The illustration shows an ICE vehicle (Top picture) and an EV (Bottom picture) loaded on the Kar-Tainer 3-car CBU Cassette System. As can be seen the engine and transmission in the ICE sits much higher up in the vehicle than what the battery in the EV does. The method of loading cars in containers, with bonnet facing upwards, further reinforces the effect this has on how the vehicles behave once loaded inside the container. Whereas the EV follows the same principle as Kar-Tainer's system with a heavy bottom and a low center of gravity, the ICE vehicle will be more susceptible to sudden abnormal forces impacting the container. Especially during container loading/unloading to container ships, railway wagons or trucks, the container can be subject to rough handling which creates momentum and risk for the vehicle to move around inside the box.
Especially when subjected to impact on the sides of the container, the vehicles loaded inside can be exposed to forces that will make them sway slightly to the side. If the center of gravity is sitting at the top-front of the vehicle, this motion will have greater effect than if the center of gravity is sitting towards the lower-back of the vehicle, which will better anchor the car in place.
In general all vehicles loaded in containers, be that on Kar-Tainer systems or through the use of alternative solutions, should be safely lashed and secured. However if accident first happens it is important to understand how the vehicle will behave within the container. Kar-Tainer has been providing solutions for containerising vehicles for close on three decades, and over 1.2 million ICE vehicles have been successfully transported on our equipment with market leading low damage rates (less than 0.02%). Our conclusion in regards to differences in vehicle weight distribution between EV's and ICE vehicles is that the low center of gravity of EV's is something that plays in our favor and creates an even safer situation for loading electric cars in containers. This conclusion does however consider the Kar-Tainer method of containerising vehicles. With the use of other one-time use loading systems, or other racking solutions where the vehicle rear is elevated as opposed to the front of the vehicle, these forces would rather work contradictory to this conclusion.
Lithium Ion Battery vs. Fossil Fuel
Besides the physical differences between an EV and an ICE vehicle it is also worthwhile to take notice of the different energy source used between the two alternatives. Whereas an ICE vehicle relies on fossil fuel for energy, an EV (or at least a BEV) relies on a lithium ion battery.
A lithium ion battery is classified as Level 9 Miscellaneous Dangerous Goods, and must be treated accordingly during transport and storage whether you ship by ocean, road or air. In most cases and regions of the world this does not affect the actual logistics of Electric Vehicles, but it is observed in some markets that transport by certain modes are restricted due to the Dangerous Goods element. This is however widely considered to be more results of a transitional regulative situation than of actual risk or danger of transporting electric cars. In the end, the vehicle itself is considered the "safest packaging" for lithium ion batteries.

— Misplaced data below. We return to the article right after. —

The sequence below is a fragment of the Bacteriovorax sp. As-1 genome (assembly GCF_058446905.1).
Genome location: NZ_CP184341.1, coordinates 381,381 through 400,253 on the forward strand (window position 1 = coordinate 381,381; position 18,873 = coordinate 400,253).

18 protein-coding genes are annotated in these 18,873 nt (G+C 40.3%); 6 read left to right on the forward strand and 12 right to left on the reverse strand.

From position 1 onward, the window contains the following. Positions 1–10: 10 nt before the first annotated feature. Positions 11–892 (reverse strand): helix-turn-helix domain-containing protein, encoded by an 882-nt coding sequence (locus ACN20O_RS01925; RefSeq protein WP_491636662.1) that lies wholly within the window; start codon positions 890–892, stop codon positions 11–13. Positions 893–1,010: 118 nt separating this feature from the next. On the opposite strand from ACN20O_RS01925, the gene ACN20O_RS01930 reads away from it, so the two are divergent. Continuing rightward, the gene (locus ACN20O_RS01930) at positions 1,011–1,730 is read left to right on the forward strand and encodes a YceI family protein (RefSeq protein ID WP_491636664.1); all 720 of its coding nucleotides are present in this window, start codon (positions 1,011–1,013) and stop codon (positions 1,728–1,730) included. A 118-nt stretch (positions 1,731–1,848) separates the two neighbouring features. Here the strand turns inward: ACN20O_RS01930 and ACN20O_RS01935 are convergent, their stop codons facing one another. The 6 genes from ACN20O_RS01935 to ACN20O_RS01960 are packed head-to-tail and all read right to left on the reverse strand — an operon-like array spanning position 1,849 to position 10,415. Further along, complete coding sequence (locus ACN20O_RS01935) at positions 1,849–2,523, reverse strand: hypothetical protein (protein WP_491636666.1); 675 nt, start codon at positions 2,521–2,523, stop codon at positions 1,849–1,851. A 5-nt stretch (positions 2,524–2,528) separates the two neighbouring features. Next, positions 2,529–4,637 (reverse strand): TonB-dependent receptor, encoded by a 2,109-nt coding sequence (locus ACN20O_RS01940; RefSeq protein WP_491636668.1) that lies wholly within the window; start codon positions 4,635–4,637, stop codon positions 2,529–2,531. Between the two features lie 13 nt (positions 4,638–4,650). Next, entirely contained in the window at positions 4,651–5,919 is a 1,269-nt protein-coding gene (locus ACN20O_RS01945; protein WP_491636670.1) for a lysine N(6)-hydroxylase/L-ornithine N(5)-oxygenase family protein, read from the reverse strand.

Another point of interest to look at when talking about differences in the logistics of EV's and ICE vehicles is fuel levels during transport and storage. For ICE vehicles the fuel level should not be more than 1/4 of full capacity of the vehicle, and in no case exceed 250 liters. As for EV's powered by lithium ion batteries there is no specific guidelines on fuel level, or SOC - State of Charge, during transport. Key considerations to take is that the car and battery must be properly labeled and the battery must meet UN38.3 testing criteria.
Should it happen that a vehicle runs out of power during transportation or storage, this has to be dealt with and additional procedures have to be planned and implemented. For ICE vehicles standard procedures are well implemented for how to deal with this, however on the EV side it still depends to a great degree on the individual OEM and LSP quality demands and standard operating procedures.
A suggested SOC of EV's during transport which can be heard across the industry is 25% battery level. This should in most cases be enough to propel the vehicle throughout the different stages of the outbound supply chain; from factory to dealer. One should however keep in mind that a lithium ion battery will slowly lose charge even when not in use. Following ECG general guidelines on electric vehicle handling, a lithium ion battery loses about 5% of its charge every month it is sitting idle. It is also advised to not keep the vehicle at high charge during storage or transportation for more than 1 month.
Though such issues are creating new challenges to the automotive outbound logistics industry, it does not pose big problems to the solutions provided by Kar-Tainer. Vehicles loaded on our systems are unloaded from the container with the help of a forklift. Cassette and vehicle can easily be moved to battery charging area within a compound without creating difficulties for other unloading/loading operations taking place simultaneously.
The differences in shipping electric vehicles and internal combustion engine vehicles in containers are not all that big. However, from a Kar-Tainer perspective, the minor differences that can be observed are items that factor in favorably for containerisation of EV's.
We encourage anyone having concerns about shipping electric cars in containers not to worry, and get in contact with us on how to safely load and transport your electric cars in containers using the tested and proven Kar-Tainer cassette based CBU system.